print(sortedarray[i][2], end=" ")
print("\n")
# Main Function
if __name__ == "__main__":
n = int(input())
profits = []
weights = []
for i in range(n):
profit = int(input())
weight = int(input())
profits.append(profit)
weights.append(weight)
capacity = int(input())
# Calculate and sort the array based on profittoweight ratio
arr = VSDcalculatepwratio(n, profits, weights)
# Find and print the maximum profit
result = VSDknapsack(arr, n, capacity)
VSDprint(arr, n)
print(result)
Java Code
// Copyrights to venkys.io
// For more programs visit venkys.io
// Java program for FractionalKnapsack
import java.util.ArrayList;
import java.util.Collections;
import java.util.Comparator;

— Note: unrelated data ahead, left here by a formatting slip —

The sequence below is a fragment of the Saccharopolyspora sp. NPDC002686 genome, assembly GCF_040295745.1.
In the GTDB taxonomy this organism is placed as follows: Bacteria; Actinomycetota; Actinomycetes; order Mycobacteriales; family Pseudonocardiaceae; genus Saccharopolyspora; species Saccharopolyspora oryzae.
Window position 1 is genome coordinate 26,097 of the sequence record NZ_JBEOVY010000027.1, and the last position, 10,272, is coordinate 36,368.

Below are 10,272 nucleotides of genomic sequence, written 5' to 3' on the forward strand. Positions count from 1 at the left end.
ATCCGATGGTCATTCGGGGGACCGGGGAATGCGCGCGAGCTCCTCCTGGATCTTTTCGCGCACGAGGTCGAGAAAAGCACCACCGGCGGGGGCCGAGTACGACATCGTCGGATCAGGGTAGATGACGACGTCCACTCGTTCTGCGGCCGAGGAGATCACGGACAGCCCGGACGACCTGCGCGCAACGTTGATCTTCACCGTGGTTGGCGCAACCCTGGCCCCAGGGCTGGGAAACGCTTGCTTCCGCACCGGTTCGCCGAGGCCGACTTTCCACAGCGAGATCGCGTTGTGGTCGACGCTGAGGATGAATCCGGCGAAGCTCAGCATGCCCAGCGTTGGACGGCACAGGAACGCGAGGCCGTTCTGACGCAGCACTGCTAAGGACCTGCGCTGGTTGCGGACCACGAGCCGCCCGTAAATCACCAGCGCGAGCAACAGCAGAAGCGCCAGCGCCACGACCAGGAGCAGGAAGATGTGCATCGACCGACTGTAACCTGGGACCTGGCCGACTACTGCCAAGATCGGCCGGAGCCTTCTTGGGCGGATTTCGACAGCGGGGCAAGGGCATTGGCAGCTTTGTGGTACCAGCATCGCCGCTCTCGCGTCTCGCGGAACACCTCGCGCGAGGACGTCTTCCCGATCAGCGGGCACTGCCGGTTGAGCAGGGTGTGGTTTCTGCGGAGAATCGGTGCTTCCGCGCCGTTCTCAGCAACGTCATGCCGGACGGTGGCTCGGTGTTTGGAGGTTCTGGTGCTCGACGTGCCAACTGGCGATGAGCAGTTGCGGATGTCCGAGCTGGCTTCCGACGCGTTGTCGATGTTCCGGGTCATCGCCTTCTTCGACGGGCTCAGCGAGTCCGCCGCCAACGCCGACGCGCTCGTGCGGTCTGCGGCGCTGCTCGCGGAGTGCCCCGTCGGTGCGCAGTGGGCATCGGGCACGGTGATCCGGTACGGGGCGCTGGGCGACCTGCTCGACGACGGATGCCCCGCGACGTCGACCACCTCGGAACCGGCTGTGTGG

// Node class to represent items in the knapsack
class Node {
// Comparator for sorting Nodes based on profittoweight ratio
public static class OrderByRatio implements Comparator<Node> {
@Override
public int compare(Node n1, Node n2) {
return n1.ratio > n2.ratio ? 1 : (n1.ratio < n2.ratio ? 1 : 0);
}
}
int profit, weight;
float ratio;
Node(int profit, int weight, float ratio) {
this.profit = profit;
this.weight = weight;
this.ratio = ratio;
}
}
public class Main {
// Function to perform fractional knapsack
static float knapsack(ArrayList<Node> arr, int n, int m) {
// Initialize variables for loop control and the final result
int i = 0, result = 0;
// Continue the loop until the knapsack is full (m > 0)
while (m > 0) {
// If the entire item can be added to the knapsack
if (m  arr.get(i).weight >= 0) {
// Add the entire profit of the item to the result
result += arr.get(i).profit;
// Reduce the knapsack capacity by the weight of the added item
m = m  arr.get(i).weight;
}
else {
// If only a fraction of the item can be added to fill the remaining capacity